The South China Morning Post, the parent company of Inkstone, is releasing a comprehensive new documentary about Hong Kong’s tumultuous anti-government protests of 2019, marking a year since a climactic showdown at a university campus.
The hour-long production, titled China’s Rebel City, combines the access, expertise and on-the-ground reporting of award-winning Post journalists to deliver a no-holds-barred account of the events that pushed the city to the brink and reshaped its political landscape.
The documentary, a companion piece to the book Rebel City: Hong Kong’s Year of Water and Fire, published in June, is being released in four parts.
The first installment comes today on platform
Four Hong Kong opposition lawmakers have been disqualified with immediate effect after China’s top legislative body passed a resolution giving local authorities the power to unseat politicians without having to go through the city’s judicial system.
The legislators unseated on Wednesday were Alvin Yeung Ngok-kiu, Dennis Kwok, Kenneth Leung and Kwok Ka-ki, all members of the pro-democracy bloc. They had previously been banned from running in the 2020 legislative elections before the polls were postponed for one year because of the coronavirus pandemic.
A stipulation from China’s top legislative body, the National People’s Congress Standing Committee (NPCSC), said that lawmakers would immedia
Donald Trump’s earlier moves to sanction Hong Kong officials and end the city’s special trade status are unlikely to be rolled back, even if his challenger Joe Biden secures the US presidency, political watchers say.
But while Biden was expected to press on with tough policies against China – especially in relation to technology and the economy – he was less likely to use Hong Kong as a pawn than his predecessor, and would be more inclined to return to diplomatic norms in the United States’ ongoing tussles with China, they added.
“Biden will still have to deal with some of Trump’s legacies,” said Wilson Chan Wai-shun, secretary general of the Global Studies Institute (Hong Kong) think tank,
The close US election, with the twists and turns involved in the vote-counting process – as well as seeming rival claims of victory – was a messy outcome anticipated by the region’s investors and political punditry.
Speaking to South China Morning Post reporters across Asia, observers and analysts said a rising stock market on Wednesday and Thursday reflected the distinct lack of panic in the region.
Still, there remained some anxiety about the knock-on effects for security in flashpoint regions such as the Taiwan Strait and the Korean peninsula if Washington remains distracted with internal politics for an extended period.
As of press time, the outcome was being decided based on the final
With several key states across the US still counting votes, the 2020 US presidential election remained undecided when Inkstone went to press on Wednesday evening in Asia.
Sitting president Donald Trump expressed confidence that he would win during a late-night press conference, citing advantages in key swing states. Democratic Party challenger Joe Biden told a crowd in Delaware that he believes “we’re on track to win this election” as millions of votes remain to be counted.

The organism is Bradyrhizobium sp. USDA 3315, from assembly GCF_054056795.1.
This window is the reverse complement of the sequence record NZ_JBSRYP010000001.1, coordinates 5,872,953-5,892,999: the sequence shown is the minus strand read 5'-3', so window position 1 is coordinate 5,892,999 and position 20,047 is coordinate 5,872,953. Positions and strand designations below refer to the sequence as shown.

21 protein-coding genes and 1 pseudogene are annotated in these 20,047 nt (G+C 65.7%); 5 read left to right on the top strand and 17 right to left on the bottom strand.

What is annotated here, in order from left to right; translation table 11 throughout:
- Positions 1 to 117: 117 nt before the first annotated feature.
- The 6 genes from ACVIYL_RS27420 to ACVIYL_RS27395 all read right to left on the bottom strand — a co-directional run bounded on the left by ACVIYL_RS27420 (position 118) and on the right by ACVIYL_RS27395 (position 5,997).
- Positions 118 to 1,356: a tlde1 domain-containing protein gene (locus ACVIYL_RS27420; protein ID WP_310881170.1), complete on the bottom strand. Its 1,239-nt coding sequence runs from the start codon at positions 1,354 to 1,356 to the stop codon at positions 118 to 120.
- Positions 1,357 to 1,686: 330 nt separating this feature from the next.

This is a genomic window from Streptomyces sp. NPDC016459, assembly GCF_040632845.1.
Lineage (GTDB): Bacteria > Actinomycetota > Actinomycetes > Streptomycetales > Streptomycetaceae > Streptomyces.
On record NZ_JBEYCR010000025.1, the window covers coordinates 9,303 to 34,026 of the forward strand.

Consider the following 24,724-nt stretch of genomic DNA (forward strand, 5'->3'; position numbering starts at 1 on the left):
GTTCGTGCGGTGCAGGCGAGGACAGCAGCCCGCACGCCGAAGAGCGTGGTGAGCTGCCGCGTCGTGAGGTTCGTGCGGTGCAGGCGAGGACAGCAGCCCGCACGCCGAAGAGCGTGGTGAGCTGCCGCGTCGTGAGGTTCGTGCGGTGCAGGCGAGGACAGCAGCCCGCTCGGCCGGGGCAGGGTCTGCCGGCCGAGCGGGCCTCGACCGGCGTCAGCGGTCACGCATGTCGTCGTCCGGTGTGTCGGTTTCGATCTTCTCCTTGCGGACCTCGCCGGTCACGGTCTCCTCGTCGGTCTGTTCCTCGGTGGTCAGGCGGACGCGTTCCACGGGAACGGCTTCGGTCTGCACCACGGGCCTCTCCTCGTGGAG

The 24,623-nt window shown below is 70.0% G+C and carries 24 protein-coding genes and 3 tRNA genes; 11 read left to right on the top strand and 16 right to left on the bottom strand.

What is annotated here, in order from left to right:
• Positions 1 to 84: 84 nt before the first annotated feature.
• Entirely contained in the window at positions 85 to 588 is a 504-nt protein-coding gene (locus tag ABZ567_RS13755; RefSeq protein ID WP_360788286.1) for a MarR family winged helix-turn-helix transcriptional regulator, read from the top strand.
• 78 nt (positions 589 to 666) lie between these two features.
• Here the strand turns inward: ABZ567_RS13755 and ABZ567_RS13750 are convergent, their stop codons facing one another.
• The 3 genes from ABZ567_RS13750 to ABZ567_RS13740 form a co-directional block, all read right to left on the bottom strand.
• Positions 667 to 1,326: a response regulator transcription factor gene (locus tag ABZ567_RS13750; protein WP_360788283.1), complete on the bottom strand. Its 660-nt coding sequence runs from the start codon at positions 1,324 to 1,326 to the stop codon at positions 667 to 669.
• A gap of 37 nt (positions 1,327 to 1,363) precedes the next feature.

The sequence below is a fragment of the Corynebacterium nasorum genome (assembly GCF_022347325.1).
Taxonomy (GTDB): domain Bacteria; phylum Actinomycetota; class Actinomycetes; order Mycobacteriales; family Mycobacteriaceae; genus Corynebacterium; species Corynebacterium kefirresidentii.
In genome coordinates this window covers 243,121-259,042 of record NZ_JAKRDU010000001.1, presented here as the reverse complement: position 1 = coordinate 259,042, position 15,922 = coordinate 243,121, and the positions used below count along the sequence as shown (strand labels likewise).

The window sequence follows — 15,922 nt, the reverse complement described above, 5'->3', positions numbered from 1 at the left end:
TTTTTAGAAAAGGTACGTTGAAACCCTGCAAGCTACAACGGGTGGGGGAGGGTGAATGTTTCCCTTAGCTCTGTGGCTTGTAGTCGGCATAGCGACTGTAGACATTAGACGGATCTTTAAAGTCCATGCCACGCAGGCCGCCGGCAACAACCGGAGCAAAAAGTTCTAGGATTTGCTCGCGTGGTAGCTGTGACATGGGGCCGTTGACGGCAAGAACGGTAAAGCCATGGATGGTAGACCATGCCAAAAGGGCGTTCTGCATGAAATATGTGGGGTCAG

The US election is closely watched worldwide, as the outcome has ripple effects that stretch beyond its borders. In China, people have found it “exciting” and “entertaining” to watch the democratic process unfold, desp
Wheat exported from Australia is expected to join a list of goods banned by China, which has already halted imports of barley, sugar, red wine, timber, coal, lobster, copper ore and copper concentrates from the country.
Beijing’s latest actions came as tensions between the two nations escalated since April when Canberra pushed for an international inquiry into the origins of the coronavirus.
In the run-up to the US presidential election, Chinese fugitive tycoon Guo Wengui is being accused of helping to promote unverified claims linking Democratic candidate Joe Biden to China.
Guo is most famous for making incendiary accusations against Beijing, fleeing China and finding sanctuary in the US.
The amplification of stories about Biden’s son Hunter and his alleged business ties to China was part of coordinated and sophisticated attempts to interfere with Tuesday’s US election, according to John Pan, a former collaborator with Guo, who is based in Australia.
“Guo’s intention is to interfere with the US election,” Pan told the South China Morning Post in an interview. “He may not be
US President Donald Trump stirred controversy on Sunday when he tweeted out a video of a fleet of trucks, flying Trump flags, apparently harassing a campaign bus for the campaign of candidate Joe Biden.
This political brashness has manifested itself in the US with Trump boat parties, sales of memorabilia far outstripping Biden gear and political rallies that are attended by thousands despite the country being the global center of the coronavirus pandemic.
But these people are unlikely to worry Biden supporters. They have already been “priced in” as the core of Trump’s base.
The unknowable potential voter block is the “shy Trump supporter”: those who are traditionally apolitical but have f
Every autumn, when the leaves are about to turn golden in the capital city of Beijing, China’s top politicians gather to meet and set policy agendas for the nation.
They call the meeting the plenum, or plenary session. Held annually, the plenum is a formal closed-door meeting, attended by 200-plus members of the Central Committee, an elite political body that includes the top leaders of the Party.
It is the ruling Communist Party’s most important political meeting outside of the Party Congress, which is held every five years.
Think of the plenum as an annual executive board meeting for the Party. The most elite members arrive at the meetings to analyze the country’s past performance and ide